Purpose: The present study explored tendencies of the world’s countries—at individual and scientific development levels—toward publishing in APC-funded open access journals.
Design/Methodology/Approach: Using a bibliometric method, it studied OA and NOA articles issued in Springer and Elsevier’s APC journals during 2007–2011. The data were gathered using a wide number of sources including Sherpa/Romeo, Springer Author-mapper, Science Direct, Google, and journals’ websites.
Findings: The Netherlands, Norway, and Poland ranked highest in terms of their OA shares. This can be attributed to the financial resources allocated to publication in general, and publishing in OA journals in particular, by the countries. All developed countries and a large number of scientifically lagging and developing nations were found to publish OA articles in the APC journals. The OA papers have been exponentially growing across all the countries’ scientific groups annually. Although the advanced nations published the lion’s share of the OA-APC papers and exhibited the highest growth, the underdeveloped groups have been displaying high OA growth rates.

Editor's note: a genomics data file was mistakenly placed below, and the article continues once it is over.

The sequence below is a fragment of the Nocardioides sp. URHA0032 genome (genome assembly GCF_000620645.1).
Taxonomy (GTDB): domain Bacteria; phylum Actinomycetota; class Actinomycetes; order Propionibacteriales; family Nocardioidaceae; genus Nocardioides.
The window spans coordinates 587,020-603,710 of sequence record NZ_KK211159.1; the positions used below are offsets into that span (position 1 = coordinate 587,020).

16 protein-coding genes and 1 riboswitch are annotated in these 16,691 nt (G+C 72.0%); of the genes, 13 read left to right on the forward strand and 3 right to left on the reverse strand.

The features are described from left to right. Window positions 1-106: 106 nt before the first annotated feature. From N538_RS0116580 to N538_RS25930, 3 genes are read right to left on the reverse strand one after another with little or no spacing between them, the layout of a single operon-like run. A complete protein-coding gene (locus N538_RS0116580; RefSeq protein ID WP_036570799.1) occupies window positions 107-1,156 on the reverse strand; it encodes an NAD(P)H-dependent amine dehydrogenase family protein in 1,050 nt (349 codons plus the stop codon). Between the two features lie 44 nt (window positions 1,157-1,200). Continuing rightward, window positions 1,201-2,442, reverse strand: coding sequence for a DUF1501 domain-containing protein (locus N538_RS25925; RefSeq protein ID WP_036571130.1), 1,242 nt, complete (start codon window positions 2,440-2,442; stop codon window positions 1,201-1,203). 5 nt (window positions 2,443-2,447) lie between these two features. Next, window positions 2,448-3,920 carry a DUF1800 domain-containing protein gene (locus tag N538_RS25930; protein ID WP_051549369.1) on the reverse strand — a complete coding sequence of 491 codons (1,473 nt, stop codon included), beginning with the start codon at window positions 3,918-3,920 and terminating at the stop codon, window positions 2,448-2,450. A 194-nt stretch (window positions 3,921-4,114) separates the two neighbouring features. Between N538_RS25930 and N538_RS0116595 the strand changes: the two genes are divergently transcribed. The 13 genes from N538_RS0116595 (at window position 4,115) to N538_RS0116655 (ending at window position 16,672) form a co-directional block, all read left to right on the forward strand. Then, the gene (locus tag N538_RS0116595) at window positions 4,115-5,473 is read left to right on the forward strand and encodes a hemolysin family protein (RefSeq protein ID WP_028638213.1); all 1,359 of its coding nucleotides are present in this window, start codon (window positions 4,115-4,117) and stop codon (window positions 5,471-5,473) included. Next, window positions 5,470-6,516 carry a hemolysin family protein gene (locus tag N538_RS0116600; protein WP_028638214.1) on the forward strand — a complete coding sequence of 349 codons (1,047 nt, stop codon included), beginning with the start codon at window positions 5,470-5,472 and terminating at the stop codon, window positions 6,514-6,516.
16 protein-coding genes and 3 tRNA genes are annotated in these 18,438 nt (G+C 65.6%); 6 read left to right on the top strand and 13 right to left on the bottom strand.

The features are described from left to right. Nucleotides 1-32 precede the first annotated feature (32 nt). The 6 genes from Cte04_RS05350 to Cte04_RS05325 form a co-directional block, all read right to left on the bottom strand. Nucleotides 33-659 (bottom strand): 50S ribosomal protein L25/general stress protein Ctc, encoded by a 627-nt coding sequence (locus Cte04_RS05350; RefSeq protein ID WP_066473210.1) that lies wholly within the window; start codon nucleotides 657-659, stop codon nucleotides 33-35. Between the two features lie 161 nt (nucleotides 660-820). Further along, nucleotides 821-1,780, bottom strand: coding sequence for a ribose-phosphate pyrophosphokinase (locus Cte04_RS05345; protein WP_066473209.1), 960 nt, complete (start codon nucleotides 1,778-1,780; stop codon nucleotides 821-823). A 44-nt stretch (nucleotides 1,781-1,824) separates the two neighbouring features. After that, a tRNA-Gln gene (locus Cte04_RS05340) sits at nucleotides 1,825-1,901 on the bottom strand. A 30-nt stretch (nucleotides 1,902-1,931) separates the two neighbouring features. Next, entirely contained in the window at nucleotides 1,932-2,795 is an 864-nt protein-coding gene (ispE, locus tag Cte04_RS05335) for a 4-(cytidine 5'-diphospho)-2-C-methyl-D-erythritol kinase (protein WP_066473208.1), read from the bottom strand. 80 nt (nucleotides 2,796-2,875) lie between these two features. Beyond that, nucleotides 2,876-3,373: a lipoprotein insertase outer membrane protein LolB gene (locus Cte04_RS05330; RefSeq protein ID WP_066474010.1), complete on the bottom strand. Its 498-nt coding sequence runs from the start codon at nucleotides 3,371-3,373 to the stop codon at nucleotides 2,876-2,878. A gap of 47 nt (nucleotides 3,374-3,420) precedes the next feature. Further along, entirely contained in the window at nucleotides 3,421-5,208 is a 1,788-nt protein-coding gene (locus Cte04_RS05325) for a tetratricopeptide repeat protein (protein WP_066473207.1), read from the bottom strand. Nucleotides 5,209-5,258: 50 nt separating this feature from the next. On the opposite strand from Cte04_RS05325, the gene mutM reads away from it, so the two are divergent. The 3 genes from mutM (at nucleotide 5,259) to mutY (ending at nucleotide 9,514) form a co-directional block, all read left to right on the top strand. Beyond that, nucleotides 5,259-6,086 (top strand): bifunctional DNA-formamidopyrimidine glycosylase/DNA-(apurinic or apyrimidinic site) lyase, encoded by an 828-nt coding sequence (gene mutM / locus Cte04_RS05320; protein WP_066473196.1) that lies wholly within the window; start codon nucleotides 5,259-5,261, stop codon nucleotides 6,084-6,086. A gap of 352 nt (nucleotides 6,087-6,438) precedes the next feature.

Practical Implications: Given the reliance of the APC model on authors’ affluence and motivation, its affordability and sustainability have been challenged. This communication helps understand how countries at different scientific development and thus wealth levels contribute to the model.
Originality/Value: This is the first study conducted at macro level clarifying countries’ contribution to the APC model—at individual and scientific-development levels—as the ultimate result of the interaction between authors’ willingness, the model affordability, and publishers and funding agencies’ support.